The bottle shop is the latest enterprise from food and beverage entrepreneur Gareth Lewis, a former Adelaide City Council candidate and one of the team behind the Kings Head Hotel, the Beer & BBQ Festival, event company GA Entertainment (Groovin the Moo, Soundwave, Parklife, Big Day Out, Laneway) and Jack Ruby’s restaurant and bar.
Sturt Street Cellars is located in the original front bar of the King’s Head on the corner of King William and Sturt Streets. Lewis took up ownership of the hotel in 2008 with a focus on local food and wine, but the venue didn’t have a takeaway facility until the Cellars opened last Friday.
“This corner of the city has changed dramatically,” says Lewis.
“The volume of residents has increased, and local workers and residents pop in for after-work drinks, drink one or two beers, then look to grab a bottle and go home.
“While we offered a range of beers and wines to drink on-site, for takeaways we had to send people to independent bottle shops to get good smaller brands.
“We decided to maximise the corner of the hotel by redeveloping the space that was originally the front bar, to create a bottle shop, tasting space and bar, with access from both King William Street and the Sturt Street doors.”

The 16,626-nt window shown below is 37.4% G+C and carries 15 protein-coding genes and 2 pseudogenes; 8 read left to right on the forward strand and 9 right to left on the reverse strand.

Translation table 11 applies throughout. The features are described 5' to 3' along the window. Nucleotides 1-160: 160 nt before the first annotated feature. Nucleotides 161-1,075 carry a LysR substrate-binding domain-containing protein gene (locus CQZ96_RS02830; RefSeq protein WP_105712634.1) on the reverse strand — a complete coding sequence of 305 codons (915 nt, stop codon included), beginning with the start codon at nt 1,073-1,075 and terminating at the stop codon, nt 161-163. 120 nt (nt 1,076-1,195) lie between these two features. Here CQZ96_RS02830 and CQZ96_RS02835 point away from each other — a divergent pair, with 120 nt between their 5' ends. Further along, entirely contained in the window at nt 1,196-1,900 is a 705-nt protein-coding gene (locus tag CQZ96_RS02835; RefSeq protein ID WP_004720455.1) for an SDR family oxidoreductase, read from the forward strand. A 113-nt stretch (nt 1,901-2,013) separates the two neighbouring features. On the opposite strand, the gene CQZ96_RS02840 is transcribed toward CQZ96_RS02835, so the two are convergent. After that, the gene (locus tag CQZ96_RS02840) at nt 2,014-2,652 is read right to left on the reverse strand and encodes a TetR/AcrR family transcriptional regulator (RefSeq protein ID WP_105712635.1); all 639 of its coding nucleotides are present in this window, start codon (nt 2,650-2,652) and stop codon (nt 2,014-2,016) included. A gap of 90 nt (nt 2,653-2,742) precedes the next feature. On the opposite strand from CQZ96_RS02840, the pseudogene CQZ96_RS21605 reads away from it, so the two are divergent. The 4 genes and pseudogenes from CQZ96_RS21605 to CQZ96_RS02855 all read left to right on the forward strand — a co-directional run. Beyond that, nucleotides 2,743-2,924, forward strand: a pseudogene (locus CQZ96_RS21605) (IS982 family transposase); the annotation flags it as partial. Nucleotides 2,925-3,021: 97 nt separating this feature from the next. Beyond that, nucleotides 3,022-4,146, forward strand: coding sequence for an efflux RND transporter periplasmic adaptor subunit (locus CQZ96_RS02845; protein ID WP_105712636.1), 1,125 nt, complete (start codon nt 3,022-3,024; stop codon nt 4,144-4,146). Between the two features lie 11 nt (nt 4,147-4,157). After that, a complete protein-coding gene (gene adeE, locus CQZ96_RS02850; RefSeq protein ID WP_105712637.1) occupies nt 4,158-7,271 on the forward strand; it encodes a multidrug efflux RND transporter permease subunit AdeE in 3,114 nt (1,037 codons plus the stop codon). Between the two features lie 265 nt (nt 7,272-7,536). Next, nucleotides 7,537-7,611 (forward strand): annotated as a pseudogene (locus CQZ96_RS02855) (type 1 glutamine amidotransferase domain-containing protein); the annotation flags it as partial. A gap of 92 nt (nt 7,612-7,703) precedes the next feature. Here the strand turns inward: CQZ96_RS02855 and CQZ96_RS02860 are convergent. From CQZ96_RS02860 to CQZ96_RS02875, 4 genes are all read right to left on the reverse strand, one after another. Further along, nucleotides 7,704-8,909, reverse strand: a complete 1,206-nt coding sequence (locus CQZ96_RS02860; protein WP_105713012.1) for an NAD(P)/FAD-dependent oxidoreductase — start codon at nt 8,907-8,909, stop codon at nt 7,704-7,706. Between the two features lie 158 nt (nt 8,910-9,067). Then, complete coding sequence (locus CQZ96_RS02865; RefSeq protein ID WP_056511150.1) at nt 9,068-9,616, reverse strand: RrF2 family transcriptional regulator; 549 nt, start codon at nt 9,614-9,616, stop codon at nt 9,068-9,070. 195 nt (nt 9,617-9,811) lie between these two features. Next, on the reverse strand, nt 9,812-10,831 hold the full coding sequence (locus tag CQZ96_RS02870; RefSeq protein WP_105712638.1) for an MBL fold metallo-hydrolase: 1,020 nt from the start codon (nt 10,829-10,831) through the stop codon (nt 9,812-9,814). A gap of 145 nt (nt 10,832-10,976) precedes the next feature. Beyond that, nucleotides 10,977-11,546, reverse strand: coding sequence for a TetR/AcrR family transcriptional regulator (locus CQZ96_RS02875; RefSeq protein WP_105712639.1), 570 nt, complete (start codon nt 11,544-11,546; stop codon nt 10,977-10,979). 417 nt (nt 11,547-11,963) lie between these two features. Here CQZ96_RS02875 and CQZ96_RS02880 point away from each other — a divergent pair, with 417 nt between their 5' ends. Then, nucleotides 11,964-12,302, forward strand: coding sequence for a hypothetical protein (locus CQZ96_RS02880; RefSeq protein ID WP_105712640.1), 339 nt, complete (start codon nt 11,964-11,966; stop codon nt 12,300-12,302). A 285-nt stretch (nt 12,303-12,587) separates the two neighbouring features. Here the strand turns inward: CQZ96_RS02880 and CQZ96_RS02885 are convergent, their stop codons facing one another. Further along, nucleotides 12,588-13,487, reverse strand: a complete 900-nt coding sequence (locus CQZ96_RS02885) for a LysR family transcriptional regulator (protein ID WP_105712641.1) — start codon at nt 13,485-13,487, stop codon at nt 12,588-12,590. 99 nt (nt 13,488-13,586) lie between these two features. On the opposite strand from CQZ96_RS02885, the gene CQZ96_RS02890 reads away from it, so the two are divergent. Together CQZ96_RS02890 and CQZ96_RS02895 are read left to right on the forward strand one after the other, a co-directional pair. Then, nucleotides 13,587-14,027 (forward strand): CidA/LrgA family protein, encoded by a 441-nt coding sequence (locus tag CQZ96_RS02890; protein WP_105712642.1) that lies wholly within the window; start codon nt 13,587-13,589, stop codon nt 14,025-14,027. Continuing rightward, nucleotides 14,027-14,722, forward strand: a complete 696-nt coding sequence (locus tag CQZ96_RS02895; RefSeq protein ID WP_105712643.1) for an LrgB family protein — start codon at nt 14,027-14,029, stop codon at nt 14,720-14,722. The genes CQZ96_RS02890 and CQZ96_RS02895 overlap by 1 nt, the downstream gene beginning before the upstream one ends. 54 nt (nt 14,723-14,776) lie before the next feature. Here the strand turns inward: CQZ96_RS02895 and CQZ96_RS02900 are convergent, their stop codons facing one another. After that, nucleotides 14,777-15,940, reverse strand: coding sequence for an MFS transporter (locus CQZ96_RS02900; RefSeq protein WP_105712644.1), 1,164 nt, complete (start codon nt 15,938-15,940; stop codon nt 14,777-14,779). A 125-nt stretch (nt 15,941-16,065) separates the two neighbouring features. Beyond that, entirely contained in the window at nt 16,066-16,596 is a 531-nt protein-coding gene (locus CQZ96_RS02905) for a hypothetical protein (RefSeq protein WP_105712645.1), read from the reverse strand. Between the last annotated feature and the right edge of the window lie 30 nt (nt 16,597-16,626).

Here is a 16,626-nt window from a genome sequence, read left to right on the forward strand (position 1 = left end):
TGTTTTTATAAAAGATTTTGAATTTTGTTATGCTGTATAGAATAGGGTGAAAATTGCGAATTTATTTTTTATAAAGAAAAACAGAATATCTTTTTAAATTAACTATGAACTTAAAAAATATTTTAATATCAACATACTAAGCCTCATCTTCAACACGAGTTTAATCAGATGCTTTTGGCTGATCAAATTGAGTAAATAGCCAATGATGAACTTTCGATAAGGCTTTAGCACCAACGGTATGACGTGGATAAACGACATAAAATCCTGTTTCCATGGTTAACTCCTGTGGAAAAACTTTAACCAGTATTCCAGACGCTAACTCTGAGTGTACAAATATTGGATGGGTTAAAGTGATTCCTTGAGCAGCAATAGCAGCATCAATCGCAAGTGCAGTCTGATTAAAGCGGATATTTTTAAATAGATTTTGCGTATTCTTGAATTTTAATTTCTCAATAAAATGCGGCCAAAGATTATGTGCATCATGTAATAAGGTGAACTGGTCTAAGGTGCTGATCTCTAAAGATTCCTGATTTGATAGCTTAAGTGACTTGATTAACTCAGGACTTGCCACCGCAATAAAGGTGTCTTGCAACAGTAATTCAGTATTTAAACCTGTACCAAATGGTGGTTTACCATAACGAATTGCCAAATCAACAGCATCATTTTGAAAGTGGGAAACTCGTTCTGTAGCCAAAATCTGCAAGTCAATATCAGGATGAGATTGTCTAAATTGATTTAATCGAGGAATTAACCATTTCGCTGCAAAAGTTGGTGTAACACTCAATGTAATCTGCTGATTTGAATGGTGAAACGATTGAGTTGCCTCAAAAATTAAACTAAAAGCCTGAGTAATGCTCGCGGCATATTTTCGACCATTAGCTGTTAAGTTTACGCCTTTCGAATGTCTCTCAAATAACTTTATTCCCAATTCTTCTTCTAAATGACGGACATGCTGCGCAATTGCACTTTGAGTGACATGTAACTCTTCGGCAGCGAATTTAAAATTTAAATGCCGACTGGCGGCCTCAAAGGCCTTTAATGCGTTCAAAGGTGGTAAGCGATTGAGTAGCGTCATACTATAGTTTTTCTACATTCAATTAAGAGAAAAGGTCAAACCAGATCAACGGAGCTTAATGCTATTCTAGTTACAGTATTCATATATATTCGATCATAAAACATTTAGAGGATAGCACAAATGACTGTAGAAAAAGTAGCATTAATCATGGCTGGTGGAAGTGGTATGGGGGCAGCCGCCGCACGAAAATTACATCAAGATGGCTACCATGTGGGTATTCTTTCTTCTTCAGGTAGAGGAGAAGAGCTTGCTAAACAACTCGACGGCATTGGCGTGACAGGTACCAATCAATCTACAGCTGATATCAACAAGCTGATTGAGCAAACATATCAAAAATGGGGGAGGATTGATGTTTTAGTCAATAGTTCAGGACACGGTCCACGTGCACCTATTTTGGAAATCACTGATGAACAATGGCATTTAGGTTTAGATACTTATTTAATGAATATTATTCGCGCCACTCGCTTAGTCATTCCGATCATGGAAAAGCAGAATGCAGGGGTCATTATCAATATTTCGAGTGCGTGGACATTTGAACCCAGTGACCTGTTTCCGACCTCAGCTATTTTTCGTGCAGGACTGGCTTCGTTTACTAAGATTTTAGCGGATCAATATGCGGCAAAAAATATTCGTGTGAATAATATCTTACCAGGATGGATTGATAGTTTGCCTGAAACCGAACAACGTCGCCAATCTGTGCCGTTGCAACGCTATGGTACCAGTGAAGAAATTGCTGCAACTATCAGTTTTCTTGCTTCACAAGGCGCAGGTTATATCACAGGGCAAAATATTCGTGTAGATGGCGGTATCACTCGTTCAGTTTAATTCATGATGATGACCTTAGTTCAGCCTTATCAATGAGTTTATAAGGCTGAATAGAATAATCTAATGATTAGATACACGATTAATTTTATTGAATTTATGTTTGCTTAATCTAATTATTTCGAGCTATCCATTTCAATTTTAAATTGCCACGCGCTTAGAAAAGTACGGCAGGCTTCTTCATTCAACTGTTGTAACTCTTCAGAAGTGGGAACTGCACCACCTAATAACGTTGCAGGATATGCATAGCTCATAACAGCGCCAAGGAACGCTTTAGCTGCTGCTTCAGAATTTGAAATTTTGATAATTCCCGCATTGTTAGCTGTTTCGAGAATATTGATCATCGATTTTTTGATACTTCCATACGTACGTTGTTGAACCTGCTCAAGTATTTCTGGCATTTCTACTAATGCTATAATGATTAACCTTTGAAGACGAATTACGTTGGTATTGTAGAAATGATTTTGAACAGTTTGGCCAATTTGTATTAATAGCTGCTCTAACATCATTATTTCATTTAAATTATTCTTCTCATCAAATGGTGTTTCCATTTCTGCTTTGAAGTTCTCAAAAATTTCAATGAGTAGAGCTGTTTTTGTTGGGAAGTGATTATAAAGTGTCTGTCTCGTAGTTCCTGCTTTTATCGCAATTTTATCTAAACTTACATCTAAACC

Sturt Street Cellars features a concrete bar with taps for up to eight locally produced craft beers available fresh from the keg, a long communal table for tastings and snacks, large glass-fronted fridges for chilled South Australian drinks and shelves of boutique wines.
“Beer and wine holds the same weight at Sturt Street Cellars,” says Lewis.
“We wanted to offer people the ability to take away some of the beers that are only available in keg format, so we have installed a Crowler machine at the bar –we can fill disposable 948ml cans, seal them [using the machine] and label them ourselves for takeaways. It’s the first one in South Australia.”
A shelf has been stocked with locally produced foods, such as Kommon Grounds Coffee, For the Love of Bacon Bacon Jam, Moto Chilli Sauce and Bierhaus Soda Water. Lewis says the food side of things is to be developed further, with smallgoods and cheeses to come.
Next week, the downstairs space will be opened up for masterclasses, tastings and private dinners.
But for now, the Sturt Street Cellars will host weekly beer and wine tastings which people can enjoy with a simple menu including toasted sandwiches and other “snack stuff – anything that goes with drinking local beer and wine”.
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